Tuesday, February 22, 2011

Savannah Book Festival - 2011

This was the fourth of the annual literary event, all taking place on Telfair Square.  It's a superb setting with easy access to everything the festival has to offer.  Speakers and presentations took place in the Jepson and the Telfair as well as the Trinity United Methodist Church and in a tent outside.  There were booksellers and authors all looking to ply their wares among like-minded readers.  

There was almost too much to choose from in terms of speakers.  They could easily spread the presentations over the course of two days and avoid forcing attendees to make somewhat difficult choices between authors. 

I began by listening to Michael Malone in the Telfair Rotunda.  Among grand portraits and landscapes, he recollected stories from his childhood.  He focused on the unique qualities of Southern family and how these traits have made it to so many of his books. He commented that, "You never hear about a great Northern Novel", and joked about vegans who "won't eat anything cooked by anyone wearing a belt."  His latest is Four Corners of the Sky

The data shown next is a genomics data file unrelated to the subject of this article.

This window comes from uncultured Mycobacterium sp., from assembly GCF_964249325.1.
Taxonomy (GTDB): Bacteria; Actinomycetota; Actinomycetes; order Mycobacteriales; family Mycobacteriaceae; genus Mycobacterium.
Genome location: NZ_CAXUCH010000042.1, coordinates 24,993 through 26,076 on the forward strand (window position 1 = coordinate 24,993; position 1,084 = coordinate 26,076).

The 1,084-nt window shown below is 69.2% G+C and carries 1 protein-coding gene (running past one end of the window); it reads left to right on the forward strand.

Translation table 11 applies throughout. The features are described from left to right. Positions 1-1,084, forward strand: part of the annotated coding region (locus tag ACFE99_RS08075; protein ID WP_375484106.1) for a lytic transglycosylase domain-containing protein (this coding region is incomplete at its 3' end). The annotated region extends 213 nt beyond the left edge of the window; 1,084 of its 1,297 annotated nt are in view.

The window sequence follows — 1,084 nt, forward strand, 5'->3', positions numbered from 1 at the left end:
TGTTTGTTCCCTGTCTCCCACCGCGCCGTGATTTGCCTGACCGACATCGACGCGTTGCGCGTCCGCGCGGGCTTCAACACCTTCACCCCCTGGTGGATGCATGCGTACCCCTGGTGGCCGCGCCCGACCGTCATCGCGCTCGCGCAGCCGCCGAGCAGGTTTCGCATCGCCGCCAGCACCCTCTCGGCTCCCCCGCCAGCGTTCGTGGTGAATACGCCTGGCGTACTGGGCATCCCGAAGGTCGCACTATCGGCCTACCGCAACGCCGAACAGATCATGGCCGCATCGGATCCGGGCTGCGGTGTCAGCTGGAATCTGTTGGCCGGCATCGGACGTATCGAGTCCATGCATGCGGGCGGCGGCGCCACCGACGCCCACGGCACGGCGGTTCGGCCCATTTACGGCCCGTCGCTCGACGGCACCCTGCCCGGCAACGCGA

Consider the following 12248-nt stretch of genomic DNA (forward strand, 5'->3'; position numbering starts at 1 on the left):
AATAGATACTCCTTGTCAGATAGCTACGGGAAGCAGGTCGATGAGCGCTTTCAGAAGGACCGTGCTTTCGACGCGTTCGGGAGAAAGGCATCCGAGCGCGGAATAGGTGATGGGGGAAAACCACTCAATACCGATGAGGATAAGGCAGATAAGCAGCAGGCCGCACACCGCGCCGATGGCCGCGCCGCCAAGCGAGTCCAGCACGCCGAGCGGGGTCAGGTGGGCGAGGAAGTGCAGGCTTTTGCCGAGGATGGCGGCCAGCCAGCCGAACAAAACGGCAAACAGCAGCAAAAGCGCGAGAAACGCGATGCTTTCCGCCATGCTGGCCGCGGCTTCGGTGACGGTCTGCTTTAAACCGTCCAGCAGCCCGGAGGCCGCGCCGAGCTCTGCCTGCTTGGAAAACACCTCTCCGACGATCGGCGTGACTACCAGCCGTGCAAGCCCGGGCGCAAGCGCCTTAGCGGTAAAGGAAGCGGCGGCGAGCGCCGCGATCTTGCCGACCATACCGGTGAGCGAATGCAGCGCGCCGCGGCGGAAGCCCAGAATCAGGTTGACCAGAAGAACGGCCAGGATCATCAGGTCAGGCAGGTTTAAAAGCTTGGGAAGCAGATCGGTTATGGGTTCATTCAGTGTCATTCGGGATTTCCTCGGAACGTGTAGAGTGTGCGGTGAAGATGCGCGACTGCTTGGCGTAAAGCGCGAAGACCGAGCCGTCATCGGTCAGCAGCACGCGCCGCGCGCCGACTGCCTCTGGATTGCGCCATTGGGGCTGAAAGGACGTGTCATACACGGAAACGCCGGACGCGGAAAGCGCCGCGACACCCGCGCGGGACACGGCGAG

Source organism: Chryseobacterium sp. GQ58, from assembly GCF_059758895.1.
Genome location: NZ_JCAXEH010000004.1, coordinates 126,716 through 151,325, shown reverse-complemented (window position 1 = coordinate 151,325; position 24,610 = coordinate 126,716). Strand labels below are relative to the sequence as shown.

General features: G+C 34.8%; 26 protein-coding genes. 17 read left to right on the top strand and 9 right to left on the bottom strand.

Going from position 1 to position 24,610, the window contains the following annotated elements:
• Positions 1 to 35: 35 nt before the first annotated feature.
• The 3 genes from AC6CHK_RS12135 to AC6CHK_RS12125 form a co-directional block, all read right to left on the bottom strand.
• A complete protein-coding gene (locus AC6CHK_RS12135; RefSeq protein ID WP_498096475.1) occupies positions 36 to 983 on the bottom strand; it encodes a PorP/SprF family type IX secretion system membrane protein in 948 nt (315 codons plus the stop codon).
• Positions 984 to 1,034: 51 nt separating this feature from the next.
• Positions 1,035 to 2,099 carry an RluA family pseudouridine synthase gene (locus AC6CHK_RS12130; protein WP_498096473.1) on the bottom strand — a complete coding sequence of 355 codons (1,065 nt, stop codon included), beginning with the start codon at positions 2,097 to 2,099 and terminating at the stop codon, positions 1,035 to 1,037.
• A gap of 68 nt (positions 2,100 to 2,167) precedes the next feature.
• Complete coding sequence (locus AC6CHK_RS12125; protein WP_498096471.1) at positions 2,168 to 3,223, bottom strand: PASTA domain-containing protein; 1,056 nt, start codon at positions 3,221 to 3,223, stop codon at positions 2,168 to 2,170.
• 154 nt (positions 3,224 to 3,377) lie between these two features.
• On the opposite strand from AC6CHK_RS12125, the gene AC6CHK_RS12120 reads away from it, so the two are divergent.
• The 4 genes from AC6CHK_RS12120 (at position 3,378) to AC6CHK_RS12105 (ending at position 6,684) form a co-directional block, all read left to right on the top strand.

After a quick bite from Thrive, I attended the presentation by Jonathan Rabb in the sculpture gallery of the Telfair. I've heard him speak a couple of times before but I really enjoy his topics.  His was a popular lecture -- It started late because they had to keep adding chairs! He also has a easy-to-listen to style, most likely from his numerous teaching pursuits.  He now lives in Savannah, where he finished the 3rd book in his trilogy of Nikolai Hoffner, entitled The Second Son. Rabb spoke about the fun of writing historical fiction.  There is a "special relationship between the writer and the reader.  You and I know how the 'story' ends, but the characters don't."